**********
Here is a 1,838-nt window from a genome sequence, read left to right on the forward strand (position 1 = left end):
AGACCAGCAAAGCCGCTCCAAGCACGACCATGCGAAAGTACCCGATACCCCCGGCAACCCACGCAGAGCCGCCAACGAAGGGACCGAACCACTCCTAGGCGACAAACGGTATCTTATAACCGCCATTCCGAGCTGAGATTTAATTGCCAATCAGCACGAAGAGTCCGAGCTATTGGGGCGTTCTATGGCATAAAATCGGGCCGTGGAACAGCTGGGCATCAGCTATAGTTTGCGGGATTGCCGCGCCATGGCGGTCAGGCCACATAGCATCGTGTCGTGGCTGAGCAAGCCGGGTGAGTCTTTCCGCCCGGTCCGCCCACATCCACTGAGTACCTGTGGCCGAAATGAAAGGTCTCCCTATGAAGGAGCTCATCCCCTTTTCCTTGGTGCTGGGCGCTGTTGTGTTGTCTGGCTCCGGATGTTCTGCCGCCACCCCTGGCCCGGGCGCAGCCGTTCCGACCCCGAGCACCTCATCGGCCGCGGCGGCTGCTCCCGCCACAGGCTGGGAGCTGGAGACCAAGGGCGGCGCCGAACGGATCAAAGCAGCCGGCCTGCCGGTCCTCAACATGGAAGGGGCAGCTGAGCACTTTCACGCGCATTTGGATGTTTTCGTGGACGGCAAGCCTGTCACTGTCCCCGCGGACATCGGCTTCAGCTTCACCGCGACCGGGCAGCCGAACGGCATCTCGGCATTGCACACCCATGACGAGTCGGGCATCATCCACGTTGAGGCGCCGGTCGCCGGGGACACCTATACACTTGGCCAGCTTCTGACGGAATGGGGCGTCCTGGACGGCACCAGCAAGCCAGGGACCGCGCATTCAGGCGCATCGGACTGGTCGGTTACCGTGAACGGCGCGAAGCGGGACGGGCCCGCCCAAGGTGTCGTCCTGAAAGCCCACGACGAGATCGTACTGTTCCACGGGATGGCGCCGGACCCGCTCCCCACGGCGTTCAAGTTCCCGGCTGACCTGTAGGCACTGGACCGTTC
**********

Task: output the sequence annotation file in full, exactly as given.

Here is a 1,838-nt window from a genome sequence, read left to right on the forward strand (position 1 = left end):
AGACCAGCAAAGCCGCTCCAAGCACGACCATGCGAAAGTACCCGATACCCCCGGCAACCCACGCAGAGCCGCCAACGAAGGGACCGAACCACTCCTAGGCGACAAACGGTATCTTATAACCGCCATTCCGAGCTGAGATTTAATTGCCAATCAGCACGAAGAGTCCGAGCTATTGGGGCGTTCTATGGCATAAAATCGGGCCGTGGAACAGCTGGGCATCAGCTATAGTTTGCGGGATTGCCGCGCCATGGCGGTCAGGCCACATAGCATCGTGTCGTGGCTGAGCAAGCCGGGTGAGTCTTTCCGCCCGGTCCGCCCACATCCACTGAGTACCTGTGGCCGAAATGAAAGGTCTCCCTATGAAGGAGCTCATCCCCTTTTCCTTGGTGCTGGGCGCTGTTGTGTTGTCTGGCTCCGGATGTTCTGCCGCCACCCCTGGCCCGGGCGCAGCCGTTCCGACCCCGAGCACCTCATCGGCCGCGGCGGCTGCTCCCGCCACAGGCTGGGAGCTGGAGACCAAGGGCGGCGCCGAACGGATCAAAGCAGCCGGCCTGCCGGTCCTCAACATGGAAGGGGCAGCTGAGCACTTTCACGCGCATTTGGATGTTTTCGTGGACGGCAAGCCTGTCACTGTCCCCGCGGACATCGGCTTCAGCTTCACCGCGACCGGGCAGCCGAACGGCATCTCGGCATTGCACACCCATGACGAGTCGGGCATCATCCACGTTGAGGCGCCGGTCGCCGGGGACACCTATACACTTGGCCAGCTTCTGACGGAATGGGGCGTCCTGGACGGCACCAGCAAGCCAGGGACCGCGCATTCAGGCGCATCGGACTGGTCGGTTACCGTGAACGGCGCGAAGCGGGACGGGCCCGCCCAAGGTGTCGTCCTGAAAGCCCACGACGAGATCGTACTGTTCCACGGGATGGCGCCGGACCCGCTCCCCACGGCGTTCAAGTTCCCGGCTGACCTGTAGGCACTGGACCGTTC